Company Engagement Series: How to Get a Seat at the Table

Posted on: April 17, 2019

Business meetingBusiness continuity management tends to be perceived by leadership in general as a cost center whose only value is loss avoidance. It is no surprise, therefore, that business continuity rarely has a seat at the executive decision-making table.

It is time for that to change. Consider what business continuity has to offer at the strategic level! You centralize key data from all across the organization, you have relationships with every department, and you have mapped out all the critical processes of the organization including where they are located, what technologies they rely on, which people and vendors they involve, and how they are interdependent. With this wealth of information in hand, it is time to work your way into the strategic decision-making process.

You deserve a seat at the table because you have the data, knowledge, and insight – the information foundation – to be a major contributor to business decisions on a day-to-day basis, not just when the company is in crisis mode. For example:

  • If your company is closing down a facility, you can instantly provide information about what operations take place there, what technology is housed there, and what critical processes could be disrupted during the course of a move.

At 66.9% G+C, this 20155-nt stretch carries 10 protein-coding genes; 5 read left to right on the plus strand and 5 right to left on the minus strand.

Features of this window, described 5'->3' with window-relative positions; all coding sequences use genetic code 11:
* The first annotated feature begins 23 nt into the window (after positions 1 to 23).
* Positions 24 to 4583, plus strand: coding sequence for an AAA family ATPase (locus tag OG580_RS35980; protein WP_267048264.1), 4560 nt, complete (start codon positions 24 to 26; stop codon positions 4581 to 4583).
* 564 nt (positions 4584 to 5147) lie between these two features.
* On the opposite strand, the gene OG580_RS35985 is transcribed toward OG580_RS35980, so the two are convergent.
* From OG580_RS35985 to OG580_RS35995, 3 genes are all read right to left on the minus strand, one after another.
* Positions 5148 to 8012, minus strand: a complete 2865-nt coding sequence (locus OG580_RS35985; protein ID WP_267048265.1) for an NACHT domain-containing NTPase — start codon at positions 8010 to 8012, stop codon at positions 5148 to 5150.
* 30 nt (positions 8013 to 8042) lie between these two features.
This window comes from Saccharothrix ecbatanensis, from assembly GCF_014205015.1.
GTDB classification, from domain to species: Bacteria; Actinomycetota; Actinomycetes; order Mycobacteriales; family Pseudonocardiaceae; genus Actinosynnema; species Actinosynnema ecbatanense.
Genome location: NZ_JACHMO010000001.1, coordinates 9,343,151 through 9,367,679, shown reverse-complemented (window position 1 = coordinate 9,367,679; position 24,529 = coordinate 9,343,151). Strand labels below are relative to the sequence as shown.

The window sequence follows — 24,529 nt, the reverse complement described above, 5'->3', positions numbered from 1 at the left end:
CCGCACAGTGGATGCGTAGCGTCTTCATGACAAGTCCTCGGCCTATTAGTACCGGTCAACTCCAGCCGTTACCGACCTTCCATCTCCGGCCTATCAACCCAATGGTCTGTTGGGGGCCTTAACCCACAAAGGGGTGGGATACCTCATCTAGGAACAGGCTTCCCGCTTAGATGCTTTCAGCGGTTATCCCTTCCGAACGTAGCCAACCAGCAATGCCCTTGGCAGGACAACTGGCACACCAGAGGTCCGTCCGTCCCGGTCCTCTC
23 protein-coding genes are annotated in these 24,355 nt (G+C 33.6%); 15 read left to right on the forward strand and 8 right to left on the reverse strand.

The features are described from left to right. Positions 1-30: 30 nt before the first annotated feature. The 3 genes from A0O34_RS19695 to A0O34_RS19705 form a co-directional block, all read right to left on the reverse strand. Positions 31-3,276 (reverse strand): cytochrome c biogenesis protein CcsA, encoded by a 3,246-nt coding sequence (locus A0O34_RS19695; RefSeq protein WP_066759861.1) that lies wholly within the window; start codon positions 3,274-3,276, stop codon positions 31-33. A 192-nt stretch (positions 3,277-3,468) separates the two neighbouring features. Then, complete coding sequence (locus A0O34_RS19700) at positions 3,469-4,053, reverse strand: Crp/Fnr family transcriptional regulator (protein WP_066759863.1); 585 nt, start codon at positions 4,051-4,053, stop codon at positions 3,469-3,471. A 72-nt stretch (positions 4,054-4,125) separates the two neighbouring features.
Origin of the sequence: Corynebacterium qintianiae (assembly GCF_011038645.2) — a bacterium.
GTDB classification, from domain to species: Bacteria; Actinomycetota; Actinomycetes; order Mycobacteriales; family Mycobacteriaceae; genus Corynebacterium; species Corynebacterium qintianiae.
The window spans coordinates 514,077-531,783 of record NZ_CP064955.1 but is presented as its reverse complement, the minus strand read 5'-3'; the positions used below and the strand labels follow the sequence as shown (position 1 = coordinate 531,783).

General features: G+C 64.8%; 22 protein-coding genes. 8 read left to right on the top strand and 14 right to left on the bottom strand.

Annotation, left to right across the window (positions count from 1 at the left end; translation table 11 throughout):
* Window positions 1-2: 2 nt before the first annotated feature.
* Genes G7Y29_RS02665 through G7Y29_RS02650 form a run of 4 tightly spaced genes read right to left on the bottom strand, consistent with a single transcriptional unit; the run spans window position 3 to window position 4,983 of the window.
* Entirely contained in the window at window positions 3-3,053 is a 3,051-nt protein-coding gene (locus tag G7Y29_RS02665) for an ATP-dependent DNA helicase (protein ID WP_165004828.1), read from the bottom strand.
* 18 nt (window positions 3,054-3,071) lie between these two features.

• If your company is upgrading IT storage, you can identify which servers the old storage frame is connected to and which processes it supports, thereby avoiding a negative impact on enterprise operations.

  • If your company is considering a contract with a new vendor, you can provide information regarding the recovery time objectives and service level agreements that are needed for the various business processes the vendor would interact with, which will assist procurement in negotiating the best contract.

Remember, knowledge is power! Business continuity has immense knowledge at its fingertips through the information foundation it manages. That knowledge can be a game-changer for the company. Take or create opportunities to demonstrate that you can have a positive effect on other areas of the business, and you will win a seat at the table!

Find out more on how to build a business continuity culture by reading the white paper 8 Steps to Building an Engaging Business Continuity Management Culture.